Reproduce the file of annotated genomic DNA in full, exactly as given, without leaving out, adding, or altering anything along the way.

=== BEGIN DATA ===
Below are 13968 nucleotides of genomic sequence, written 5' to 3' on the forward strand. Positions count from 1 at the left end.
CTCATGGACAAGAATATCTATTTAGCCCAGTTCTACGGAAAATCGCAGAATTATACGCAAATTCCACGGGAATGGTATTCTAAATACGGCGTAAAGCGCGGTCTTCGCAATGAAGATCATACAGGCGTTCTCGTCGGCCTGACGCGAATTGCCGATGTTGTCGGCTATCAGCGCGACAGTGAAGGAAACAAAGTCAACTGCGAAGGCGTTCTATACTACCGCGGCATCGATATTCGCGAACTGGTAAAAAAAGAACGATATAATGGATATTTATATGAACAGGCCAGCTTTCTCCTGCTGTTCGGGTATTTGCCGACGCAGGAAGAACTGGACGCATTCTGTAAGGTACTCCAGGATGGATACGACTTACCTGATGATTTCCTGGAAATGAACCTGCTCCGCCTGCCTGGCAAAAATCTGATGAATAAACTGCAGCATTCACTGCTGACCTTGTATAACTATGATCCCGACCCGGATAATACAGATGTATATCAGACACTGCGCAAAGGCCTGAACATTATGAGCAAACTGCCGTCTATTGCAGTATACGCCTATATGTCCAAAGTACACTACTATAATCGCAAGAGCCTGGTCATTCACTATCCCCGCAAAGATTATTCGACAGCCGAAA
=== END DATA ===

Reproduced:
Below are 13968 nucleotides of genomic sequence, written 5' to 3' on the forward strand. Positions count from 1 at the left end.
CTCATGGACAAGAATATCTATTTAGCCCAGTTCTACGGAAAATCGCAGAATTATACGCAAATTCCACGGGAATGGTATTCTAAATACGGCGTAAAGCGCGGTCTTCGCAATGAAGATCATACAGGCGTTCTCGTCGGCCTGACGCGAATTGCCGATGTTGTCGGCTATCAGCGCGACAGTGAAGGAAACAAAGTCAACTGCGAAGGCGTTCTATACTACCGCGGCATCGATATTCGCGAACTGGTAAAAAAAGAACGATATAATGGATATTTATATGAACAGGCCAGCTTTCTCCTGCTGTTCGGGTATTTGCCGACGCAGGAAGAACTGGACGCATTCTGTAAGGTACTCCAGGATGGATACGACTTACCTGATGATTTCCTGGAAATGAACCTGCTCCGCCTGCCTGGCAAAAATCTGATGAATAAACTGCAGCATTCACTGCTGACCTTGTATAACTATGATCCCGACCCGGATAATACAGATGTATATCAGACACTGCGCAAAGGCCTGAACATTATGAGCAAACTGCCGTCTATTGCAGTATACGCCTATATGTCCAAAGTACACTACTATAATCGCAAGAGCCTGGTCATTCACTATCCCCGCAAAGATTATTCGACAGCCGAAA